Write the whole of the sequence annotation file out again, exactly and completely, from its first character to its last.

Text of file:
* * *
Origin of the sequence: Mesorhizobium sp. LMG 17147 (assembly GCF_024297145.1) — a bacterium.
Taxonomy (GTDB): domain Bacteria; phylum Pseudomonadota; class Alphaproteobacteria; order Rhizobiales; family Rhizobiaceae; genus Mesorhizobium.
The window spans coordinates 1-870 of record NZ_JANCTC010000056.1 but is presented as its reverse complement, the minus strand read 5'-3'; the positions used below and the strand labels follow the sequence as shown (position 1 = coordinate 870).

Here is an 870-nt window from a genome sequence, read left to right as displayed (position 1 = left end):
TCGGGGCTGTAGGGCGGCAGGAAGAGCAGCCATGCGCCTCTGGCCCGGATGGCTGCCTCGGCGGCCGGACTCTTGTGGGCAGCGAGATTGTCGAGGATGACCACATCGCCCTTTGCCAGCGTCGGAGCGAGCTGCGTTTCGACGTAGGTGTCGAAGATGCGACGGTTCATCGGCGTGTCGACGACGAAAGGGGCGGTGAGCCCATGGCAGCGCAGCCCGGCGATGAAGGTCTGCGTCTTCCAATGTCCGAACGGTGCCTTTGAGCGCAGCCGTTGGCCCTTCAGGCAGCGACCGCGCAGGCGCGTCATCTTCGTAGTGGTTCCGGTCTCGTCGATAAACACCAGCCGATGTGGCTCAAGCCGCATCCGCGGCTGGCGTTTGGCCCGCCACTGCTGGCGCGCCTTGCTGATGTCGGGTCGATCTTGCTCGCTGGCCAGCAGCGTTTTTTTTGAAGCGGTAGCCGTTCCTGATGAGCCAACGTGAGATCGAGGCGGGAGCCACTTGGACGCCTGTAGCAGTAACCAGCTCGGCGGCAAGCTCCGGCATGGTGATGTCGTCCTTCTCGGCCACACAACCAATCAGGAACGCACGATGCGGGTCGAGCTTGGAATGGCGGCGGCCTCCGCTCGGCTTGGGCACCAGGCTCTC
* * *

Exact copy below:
Origin of the sequence: Mesorhizobium sp. LMG 17147 (assembly GCF_024297145.1) — a bacterium.
Taxonomy (GTDB): domain Bacteria; phylum Pseudomonadota; class Alphaproteobacteria; order Rhizobiales; family Rhizobiaceae; genus Mesorhizobium.
The window spans coordinates 1-870 of record NZ_JANCTC010000056.1 but is presented as its reverse complement, the minus strand read 5'-3'; the positions used below and the strand labels follow the sequence as shown (position 1 = coordinate 870).

Here is an 870-nt window from a genome sequence, read left to right as displayed (position 1 = left end):
TCGGGGCTGTAGGGCGGCAGGAAGAGCAGCCATGCGCCTCTGGCCCGGATGGCTGCCTCGGCGGCCGGACTCTTGTGGGCAGCGAGATTGTCGAGGATGACCACATCGCCCTTTGCCAGCGTCGGAGCGAGCTGCGTTTCGACGTAGGTGTCGAAGATGCGACGGTTCATCGGCGTGTCGACGACGAAAGGGGCGGTGAGCCCATGGCAGCGCAGCCCGGCGATGAAGGTCTGCGTCTTCCAATGTCCGAACGGTGCCTTTGAGCGCAGCCGTTGGCCCTTCAGGCAGCGACCGCGCAGGCGCGTCATCTTCGTAGTGGTTCCGGTCTCGTCGATAAACACCAGCCGATGTGGCTCAAGCCGCATCCGCGGCTGGCGTTTGGCCCGCCACTGCTGGCGCGCCTTGCTGATGTCGGGTCGATCTTGCTCGCTGGCCAGCAGCGTTTTTTTTGAAGCGGTAGCCGTTCCTGATGAGCCAACGTGAGATCGAGGCGGGAGCCACTTGGACGCCTGTAGCAGTAACCAGCTCGGCGGCAAGCTCCGGCATGGTGATGTCGTCCTTCTCGGCCACACAACCAATCAGGAACGCACGATGCGGGTCGAGCTTGGAATGGCGGCGGCCTCCGCTCGGCTTGGGCACCAGGCTCTC